The U.S. Bureau of Reclamation - Lower Colorado Basin Regional Office Area announced that it will award Boulder City $75,000 in Sustain and Manage America’s Resources for Tomorrow (WaterSMART) funds to upgrade more than 300 “manual read” residential and commercial meters to an automatic meter reading system. The grant covers 50-percent of the total cost of $150,000 for the upgrades. The City Utilities Fund will pay the other 50-percent - $75,000. This is the first phase of scheduled replacement, with plans to replace all 5,000 meters in Boulder City.
Communities and agencies that provide water delivery can take on projects that have been prioritized through Small-Scale Water Efficiency Projects like this. “This project will increase the reliability of water supplies and improve water management.,” Stubitz said. “I truly appreciate the support we’ve received from City Council and U.S. Rep. Susie Lee on requesting and obtaining this funding. I plan to explore using additional grant funding for future phases of the replacement.”
The western United States is experiencing its worst drought this century, and Lake Mead is at the lowest levels in history. “The new meters will capture customers’ water usage data by radio transmission,” said City Manager Taylour Tedder. “These meters will report more accurate water usage data, as well as save City staff time, since they will spend less time walking to homes and businesses to manually read and record meters.”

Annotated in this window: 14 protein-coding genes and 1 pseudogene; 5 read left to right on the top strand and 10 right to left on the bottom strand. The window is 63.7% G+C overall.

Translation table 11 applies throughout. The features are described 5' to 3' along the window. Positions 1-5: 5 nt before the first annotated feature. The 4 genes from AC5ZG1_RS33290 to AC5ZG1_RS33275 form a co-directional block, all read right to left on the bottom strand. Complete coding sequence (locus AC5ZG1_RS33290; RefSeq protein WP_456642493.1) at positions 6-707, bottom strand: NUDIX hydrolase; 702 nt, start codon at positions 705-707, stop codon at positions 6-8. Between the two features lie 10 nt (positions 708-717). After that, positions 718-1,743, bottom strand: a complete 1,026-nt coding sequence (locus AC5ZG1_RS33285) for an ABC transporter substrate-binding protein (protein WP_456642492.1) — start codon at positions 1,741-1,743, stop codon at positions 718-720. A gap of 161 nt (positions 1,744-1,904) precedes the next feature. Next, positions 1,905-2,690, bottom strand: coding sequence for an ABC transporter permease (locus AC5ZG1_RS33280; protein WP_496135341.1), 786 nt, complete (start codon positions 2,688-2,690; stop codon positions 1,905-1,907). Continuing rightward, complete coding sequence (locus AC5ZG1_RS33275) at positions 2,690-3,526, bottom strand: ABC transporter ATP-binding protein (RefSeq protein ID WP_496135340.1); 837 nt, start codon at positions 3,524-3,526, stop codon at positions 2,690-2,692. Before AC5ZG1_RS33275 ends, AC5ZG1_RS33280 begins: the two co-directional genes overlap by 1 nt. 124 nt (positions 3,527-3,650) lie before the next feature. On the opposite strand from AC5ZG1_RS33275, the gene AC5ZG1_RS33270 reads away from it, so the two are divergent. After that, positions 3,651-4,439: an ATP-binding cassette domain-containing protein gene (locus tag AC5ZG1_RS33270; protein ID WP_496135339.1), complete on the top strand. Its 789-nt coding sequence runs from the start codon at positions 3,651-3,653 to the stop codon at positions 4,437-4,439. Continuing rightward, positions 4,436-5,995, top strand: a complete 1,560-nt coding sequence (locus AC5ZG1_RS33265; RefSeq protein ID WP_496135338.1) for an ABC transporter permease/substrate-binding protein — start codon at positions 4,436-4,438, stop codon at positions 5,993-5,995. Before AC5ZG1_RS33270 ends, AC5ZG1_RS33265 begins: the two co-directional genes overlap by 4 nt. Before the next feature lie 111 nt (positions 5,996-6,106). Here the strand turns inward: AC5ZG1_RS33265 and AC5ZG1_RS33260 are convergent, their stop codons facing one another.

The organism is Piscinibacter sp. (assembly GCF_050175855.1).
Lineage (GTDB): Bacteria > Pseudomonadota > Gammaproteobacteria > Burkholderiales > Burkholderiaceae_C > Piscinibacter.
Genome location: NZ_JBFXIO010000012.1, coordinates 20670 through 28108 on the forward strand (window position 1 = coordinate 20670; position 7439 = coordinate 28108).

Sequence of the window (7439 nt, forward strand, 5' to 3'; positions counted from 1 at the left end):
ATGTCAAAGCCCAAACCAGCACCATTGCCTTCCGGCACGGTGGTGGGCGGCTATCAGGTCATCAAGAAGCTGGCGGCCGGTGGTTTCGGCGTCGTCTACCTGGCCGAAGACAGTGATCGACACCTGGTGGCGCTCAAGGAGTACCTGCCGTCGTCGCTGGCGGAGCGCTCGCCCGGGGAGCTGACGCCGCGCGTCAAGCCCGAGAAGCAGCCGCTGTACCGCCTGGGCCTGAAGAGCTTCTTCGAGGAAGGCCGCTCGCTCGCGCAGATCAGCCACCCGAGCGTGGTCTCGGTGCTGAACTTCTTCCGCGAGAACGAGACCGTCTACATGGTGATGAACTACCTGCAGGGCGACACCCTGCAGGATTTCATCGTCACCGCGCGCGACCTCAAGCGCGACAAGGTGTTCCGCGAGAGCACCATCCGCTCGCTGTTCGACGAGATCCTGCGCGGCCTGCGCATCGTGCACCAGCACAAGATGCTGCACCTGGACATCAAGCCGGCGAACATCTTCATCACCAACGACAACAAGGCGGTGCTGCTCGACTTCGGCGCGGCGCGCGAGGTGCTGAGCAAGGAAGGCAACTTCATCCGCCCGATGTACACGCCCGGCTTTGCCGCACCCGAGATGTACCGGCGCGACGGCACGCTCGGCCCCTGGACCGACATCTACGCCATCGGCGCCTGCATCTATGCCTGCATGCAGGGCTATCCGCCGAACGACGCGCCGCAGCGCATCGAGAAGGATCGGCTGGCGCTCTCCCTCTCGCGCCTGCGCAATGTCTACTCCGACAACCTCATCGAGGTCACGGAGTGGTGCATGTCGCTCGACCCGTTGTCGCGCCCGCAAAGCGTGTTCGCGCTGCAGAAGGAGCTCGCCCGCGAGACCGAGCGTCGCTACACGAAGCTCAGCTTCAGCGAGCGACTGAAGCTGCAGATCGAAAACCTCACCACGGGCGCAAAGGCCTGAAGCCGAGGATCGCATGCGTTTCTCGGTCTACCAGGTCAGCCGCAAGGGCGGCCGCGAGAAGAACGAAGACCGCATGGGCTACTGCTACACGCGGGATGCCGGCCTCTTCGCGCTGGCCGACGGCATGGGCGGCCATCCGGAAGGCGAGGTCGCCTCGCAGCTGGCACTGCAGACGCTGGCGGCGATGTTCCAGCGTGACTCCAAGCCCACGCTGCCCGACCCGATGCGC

“With Lake Mead and the Colorado River currently experiencing water shortages, it is critical that we make a concerted effort to conserve the water we have,” said Senator Rosen. “I applaud the Bureau of Reclamation for funding these grants in Nevada and other western states in an effort to improve water efficiency and resiliency within communities. I will continue working to support programs like this one that will upgrade water use data and management, help cut down on water waste, and bolster conservation efforts in our state.”
The goals of this project include conserving and using water more efficiently; mitigating conflict risk in areas at a high risk of future water conflict; and accomplishing other benefits that contribute to water supply reliability in the western United States. “WaterSMART grants are essential to ensuring that states that are susceptible to drought, like Nevada, have the resources necessary to more efficiently conserve water,” said Rep. Lee. “I fought to increase funding for the WaterSMART program, and I am looking forward to seeing Boulder City use this grant to upgrade its water meters and safeguard our state's precious water resources.”